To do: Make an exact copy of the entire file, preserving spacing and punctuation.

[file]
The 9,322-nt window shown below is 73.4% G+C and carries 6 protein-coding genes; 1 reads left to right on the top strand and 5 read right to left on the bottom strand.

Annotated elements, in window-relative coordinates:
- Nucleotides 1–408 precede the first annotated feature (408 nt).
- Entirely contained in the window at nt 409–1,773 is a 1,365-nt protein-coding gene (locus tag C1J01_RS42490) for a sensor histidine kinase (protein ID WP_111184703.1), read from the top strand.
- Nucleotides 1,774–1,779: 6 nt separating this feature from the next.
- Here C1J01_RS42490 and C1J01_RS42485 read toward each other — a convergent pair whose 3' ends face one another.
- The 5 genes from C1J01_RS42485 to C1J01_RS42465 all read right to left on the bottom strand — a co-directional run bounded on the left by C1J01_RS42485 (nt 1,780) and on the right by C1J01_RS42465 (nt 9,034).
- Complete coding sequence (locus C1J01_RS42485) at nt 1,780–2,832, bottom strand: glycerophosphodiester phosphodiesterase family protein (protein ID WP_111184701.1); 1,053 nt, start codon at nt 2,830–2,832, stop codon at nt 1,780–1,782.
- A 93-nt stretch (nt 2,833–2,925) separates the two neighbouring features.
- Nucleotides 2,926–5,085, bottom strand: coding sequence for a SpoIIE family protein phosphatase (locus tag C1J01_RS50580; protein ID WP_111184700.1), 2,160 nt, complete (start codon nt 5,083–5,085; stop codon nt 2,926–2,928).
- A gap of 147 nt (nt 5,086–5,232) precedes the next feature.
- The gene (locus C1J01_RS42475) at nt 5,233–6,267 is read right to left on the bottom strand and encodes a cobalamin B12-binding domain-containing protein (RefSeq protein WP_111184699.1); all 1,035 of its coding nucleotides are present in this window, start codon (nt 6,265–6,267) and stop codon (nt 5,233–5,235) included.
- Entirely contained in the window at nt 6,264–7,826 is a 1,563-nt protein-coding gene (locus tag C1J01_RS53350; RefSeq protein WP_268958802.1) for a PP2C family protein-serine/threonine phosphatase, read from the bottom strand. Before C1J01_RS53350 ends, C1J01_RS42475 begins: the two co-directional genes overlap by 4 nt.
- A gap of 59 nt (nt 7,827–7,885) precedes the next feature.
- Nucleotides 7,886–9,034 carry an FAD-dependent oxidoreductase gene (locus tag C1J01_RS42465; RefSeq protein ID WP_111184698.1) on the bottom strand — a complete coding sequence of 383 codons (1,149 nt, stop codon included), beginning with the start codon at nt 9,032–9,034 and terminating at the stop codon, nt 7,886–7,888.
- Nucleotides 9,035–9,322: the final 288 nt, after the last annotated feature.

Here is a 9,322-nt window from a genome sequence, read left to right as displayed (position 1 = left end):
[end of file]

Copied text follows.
The 9,322-nt window shown below is 73.4% G+C and carries 6 protein-coding genes; 1 reads left to right on the top strand and 5 read right to left on the bottom strand.

Annotated elements, in window-relative coordinates:
- Nucleotides 1–408 precede the first annotated feature (408 nt).
- Entirely contained in the window at nt 409–1,773 is a 1,365-nt protein-coding gene (locus tag C1J01_RS42490) for a sensor histidine kinase (protein ID WP_111184703.1), read from the top strand.
- Nucleotides 1,774–1,779: 6 nt separating this feature from the next.
- Here C1J01_RS42490 and C1J01_RS42485 read toward each other — a convergent pair whose 3' ends face one another.
- The 5 genes from C1J01_RS42485 to C1J01_RS42465 all read right to left on the bottom strand — a co-directional run bounded on the left by C1J01_RS42485 (nt 1,780) and on the right by C1J01_RS42465 (nt 9,034).
- Complete coding sequence (locus C1J01_RS42485) at nt 1,780–2,832, bottom strand: glycerophosphodiester phosphodiesterase family protein (protein ID WP_111184701.1); 1,053 nt, start codon at nt 2,830–2,832, stop codon at nt 1,780–1,782.
- A 93-nt stretch (nt 2,833–2,925) separates the two neighbouring features.
- Nucleotides 2,926–5,085, bottom strand: coding sequence for a SpoIIE family protein phosphatase (locus tag C1J01_RS50580; protein ID WP_111184700.1), 2,160 nt, complete (start codon nt 5,083–5,085; stop codon nt 2,926–2,928).
- A gap of 147 nt (nt 5,086–5,232) precedes the next feature.
- The gene (locus C1J01_RS42475) at nt 5,233–6,267 is read right to left on the bottom strand and encodes a cobalamin B12-binding domain-containing protein (RefSeq protein WP_111184699.1); all 1,035 of its coding nucleotides are present in this window, start codon (nt 6,265–6,267) and stop codon (nt 5,233–5,235) included.
- Entirely contained in the window at nt 6,264–7,826 is a 1,563-nt protein-coding gene (locus tag C1J01_RS53350; RefSeq protein WP_268958802.1) for a PP2C family protein-serine/threonine phosphatase, read from the bottom strand. Before C1J01_RS53350 ends, C1J01_RS42475 begins: the two co-directional genes overlap by 4 nt.
- A gap of 59 nt (nt 7,827–7,885) precedes the next feature.
- Nucleotides 7,886–9,034 carry an FAD-dependent oxidoreductase gene (locus tag C1J01_RS42465; RefSeq protein ID WP_111184698.1) on the bottom strand — a complete coding sequence of 383 codons (1,149 nt, stop codon included), beginning with the start codon at nt 9,032–9,034 and terminating at the stop codon, nt 7,886–7,888.
- Nucleotides 9,035–9,322: the final 288 nt, after the last annotated feature.

Here is a 9,322-nt window from a genome sequence, read left to right as displayed (position 1 = left end):